ADHD at Work

Your Turn: “My best tip for doing a great job at work is…”

From blocking out cubicle distractions to frequent check-ins with the boss, ADDitude readers share their best advice for doing a great job at work.

Taking notes in meetings can help ADHD Adults in their career
Taking notes in meetings can help ADHD Adults in their career

We asked ADDitude readers to finish this sentence: “My best tip for doing a great job at work is…”

Drink a lot of coffee, keep the office door closed when you need to focus on work, and write down assignments and deadlines on a dry-erase board in front of your desk! -J.J., Illinois

Have an office with a door that closes. The most unproductive part of work for me is the distraction of coworkers (and kids, when I work at home). -Leanne, Canada

Noise-blocking headphones. They don’t make me a favorite among my coworkers, but, with my headphones, I am able to get projects done. -Joy, Maine

I create a schedule for the week on Sunday night – Monday do x, Tuesday do y – and follow it, no matter what pops up during the course of the work week. -Lee, Rhode Island

I pull an Ed Koch (an ex-mayor of New York) and ask my boss, “How am I doing?” after I have worked on a project for a couple of hours. That way, I know if I’m on the right track. -Joe, New York

I barricade myself in my little cubby and listen to music on my noise-reducing headphones. When doing mindless, boring work that is hard to make myself do, I play a Netflix movie in the background. My productivity almost doubles when I do the Netflix thing! -Stephen, Georgia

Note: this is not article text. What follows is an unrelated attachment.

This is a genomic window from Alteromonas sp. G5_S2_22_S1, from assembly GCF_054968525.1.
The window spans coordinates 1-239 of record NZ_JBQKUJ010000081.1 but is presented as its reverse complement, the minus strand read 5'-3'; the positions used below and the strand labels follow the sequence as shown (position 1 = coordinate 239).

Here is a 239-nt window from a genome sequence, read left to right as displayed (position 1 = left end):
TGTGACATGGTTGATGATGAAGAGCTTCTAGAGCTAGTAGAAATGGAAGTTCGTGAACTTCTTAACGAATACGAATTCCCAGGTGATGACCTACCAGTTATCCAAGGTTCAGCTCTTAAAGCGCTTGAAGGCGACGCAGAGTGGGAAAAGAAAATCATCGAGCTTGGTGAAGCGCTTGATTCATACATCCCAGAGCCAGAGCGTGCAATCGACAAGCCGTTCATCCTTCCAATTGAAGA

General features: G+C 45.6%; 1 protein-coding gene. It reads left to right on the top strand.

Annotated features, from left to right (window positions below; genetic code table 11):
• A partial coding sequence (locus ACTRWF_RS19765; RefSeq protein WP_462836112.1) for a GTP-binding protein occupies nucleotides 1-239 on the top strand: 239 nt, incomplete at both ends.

I take a lot of notes in meetings, which keeps my mind occupied instead of “going fishing.” -Walter, Alaska

I use a trick called “venue change.” I never sit in the same place for too long. The moment I feel a little burned out or fatigued with a task, I get up and go to another room or to the lobby or I sit at a different side of my desk. The movement gets the blood flowing, the break allows mental rest, and the new “venue” provides a fresh start. -An ADDitude Reader

I work as a chemotherapy nurse, and the fact that there are a million things going on keeps my mind engaged. My biggest challenge is follow-up. I make checklists for myself and do one final sweep at the end of the workday to make sure the loose ends are tied up. I also do several “gut checks” during the day to make sure my actions are accomplishing my work priorities. -Megan, Washington

I do priority tasks during the most productive time of day, while blocking out the Internet, phone, and routine business. -Michael, Maryland

I repeat back the task my supervisor assigned me, to make sure I’ve understood it correctly. I also ask him to outline the task in an e-mail and to check on my progress in a couple of days. -Kim, Canada